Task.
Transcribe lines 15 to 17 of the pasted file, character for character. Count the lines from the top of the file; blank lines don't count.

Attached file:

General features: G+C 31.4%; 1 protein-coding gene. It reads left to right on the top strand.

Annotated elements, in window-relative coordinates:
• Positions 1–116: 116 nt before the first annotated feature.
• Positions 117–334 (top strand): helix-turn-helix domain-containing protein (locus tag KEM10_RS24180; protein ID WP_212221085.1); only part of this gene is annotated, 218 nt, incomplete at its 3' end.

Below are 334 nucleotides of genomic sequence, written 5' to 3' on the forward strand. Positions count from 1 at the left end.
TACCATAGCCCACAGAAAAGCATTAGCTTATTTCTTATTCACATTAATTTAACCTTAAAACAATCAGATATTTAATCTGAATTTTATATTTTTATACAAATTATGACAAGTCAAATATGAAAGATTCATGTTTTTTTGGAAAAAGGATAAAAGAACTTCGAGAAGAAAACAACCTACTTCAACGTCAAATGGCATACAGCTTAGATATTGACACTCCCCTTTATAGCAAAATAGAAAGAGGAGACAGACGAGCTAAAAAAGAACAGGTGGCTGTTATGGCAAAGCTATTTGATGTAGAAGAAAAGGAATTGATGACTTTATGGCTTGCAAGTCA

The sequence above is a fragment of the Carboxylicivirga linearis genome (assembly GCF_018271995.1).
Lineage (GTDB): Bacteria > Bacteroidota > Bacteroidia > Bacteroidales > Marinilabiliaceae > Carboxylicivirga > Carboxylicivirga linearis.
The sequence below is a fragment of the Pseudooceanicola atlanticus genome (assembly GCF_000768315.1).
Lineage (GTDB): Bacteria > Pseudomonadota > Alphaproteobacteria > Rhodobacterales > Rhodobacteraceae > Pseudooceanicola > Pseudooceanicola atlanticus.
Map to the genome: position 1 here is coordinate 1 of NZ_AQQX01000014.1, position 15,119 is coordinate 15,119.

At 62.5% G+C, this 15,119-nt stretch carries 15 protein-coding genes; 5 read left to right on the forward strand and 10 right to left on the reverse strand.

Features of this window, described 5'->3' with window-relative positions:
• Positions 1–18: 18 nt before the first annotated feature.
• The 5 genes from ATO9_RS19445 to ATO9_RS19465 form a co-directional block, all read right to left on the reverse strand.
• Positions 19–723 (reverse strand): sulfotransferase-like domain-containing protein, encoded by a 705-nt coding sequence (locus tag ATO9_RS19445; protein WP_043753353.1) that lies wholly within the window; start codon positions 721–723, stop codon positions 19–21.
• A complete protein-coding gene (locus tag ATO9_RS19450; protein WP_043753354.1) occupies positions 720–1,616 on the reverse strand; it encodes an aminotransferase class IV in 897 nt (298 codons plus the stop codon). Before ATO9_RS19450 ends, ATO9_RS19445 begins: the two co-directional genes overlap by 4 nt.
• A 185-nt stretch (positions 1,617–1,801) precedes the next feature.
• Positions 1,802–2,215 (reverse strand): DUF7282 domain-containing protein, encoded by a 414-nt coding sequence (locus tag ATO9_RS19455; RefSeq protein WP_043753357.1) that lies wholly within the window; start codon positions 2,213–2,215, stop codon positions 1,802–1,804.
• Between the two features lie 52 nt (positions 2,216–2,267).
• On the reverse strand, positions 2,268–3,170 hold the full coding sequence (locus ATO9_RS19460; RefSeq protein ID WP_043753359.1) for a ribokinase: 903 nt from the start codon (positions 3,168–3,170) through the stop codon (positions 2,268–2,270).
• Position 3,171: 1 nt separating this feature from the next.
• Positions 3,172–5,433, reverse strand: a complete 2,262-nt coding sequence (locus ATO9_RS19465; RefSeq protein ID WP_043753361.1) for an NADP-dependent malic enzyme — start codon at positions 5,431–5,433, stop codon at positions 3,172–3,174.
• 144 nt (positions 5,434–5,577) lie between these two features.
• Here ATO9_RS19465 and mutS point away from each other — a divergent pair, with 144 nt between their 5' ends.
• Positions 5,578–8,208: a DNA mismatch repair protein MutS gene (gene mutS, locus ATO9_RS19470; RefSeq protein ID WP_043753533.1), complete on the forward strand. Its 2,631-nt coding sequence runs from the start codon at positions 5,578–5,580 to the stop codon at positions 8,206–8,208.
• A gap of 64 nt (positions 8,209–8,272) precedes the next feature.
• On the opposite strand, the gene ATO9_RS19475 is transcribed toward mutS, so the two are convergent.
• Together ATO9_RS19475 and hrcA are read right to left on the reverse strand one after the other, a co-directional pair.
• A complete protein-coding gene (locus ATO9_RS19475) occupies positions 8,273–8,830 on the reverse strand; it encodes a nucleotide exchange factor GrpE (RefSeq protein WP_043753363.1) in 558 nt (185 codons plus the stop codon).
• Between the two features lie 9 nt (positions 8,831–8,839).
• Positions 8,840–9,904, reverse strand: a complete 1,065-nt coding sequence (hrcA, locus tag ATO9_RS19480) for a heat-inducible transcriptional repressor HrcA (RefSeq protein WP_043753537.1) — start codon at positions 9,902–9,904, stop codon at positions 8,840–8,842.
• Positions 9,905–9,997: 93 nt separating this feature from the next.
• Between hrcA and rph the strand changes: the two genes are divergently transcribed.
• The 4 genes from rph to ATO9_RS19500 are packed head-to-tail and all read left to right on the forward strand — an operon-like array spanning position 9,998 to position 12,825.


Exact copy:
• The 5 genes from ATO9_RS19445 to ATO9_RS19465 form a co-directional block, all read right to left on the reverse strand.
• Positions 19–723 (reverse strand): sulfotransferase-like domain-containing protein, encoded by a 705-nt coding sequence (locus tag ATO9_RS19445; protein WP_043753353.1) that lies wholly within the window; start codon positions 721–723, stop codon positions 19–21.
• A complete protein-coding gene (locus tag ATO9_RS19450; protein WP_043753354.1) occupies positions 720–1,616 on the reverse strand; it encodes an aminotransferase class IV in 897 nt (298 codons plus the stop codon). Before ATO9_RS19450 ends, ATO9_RS19445 begins: the two co-directional genes overlap by 4 nt.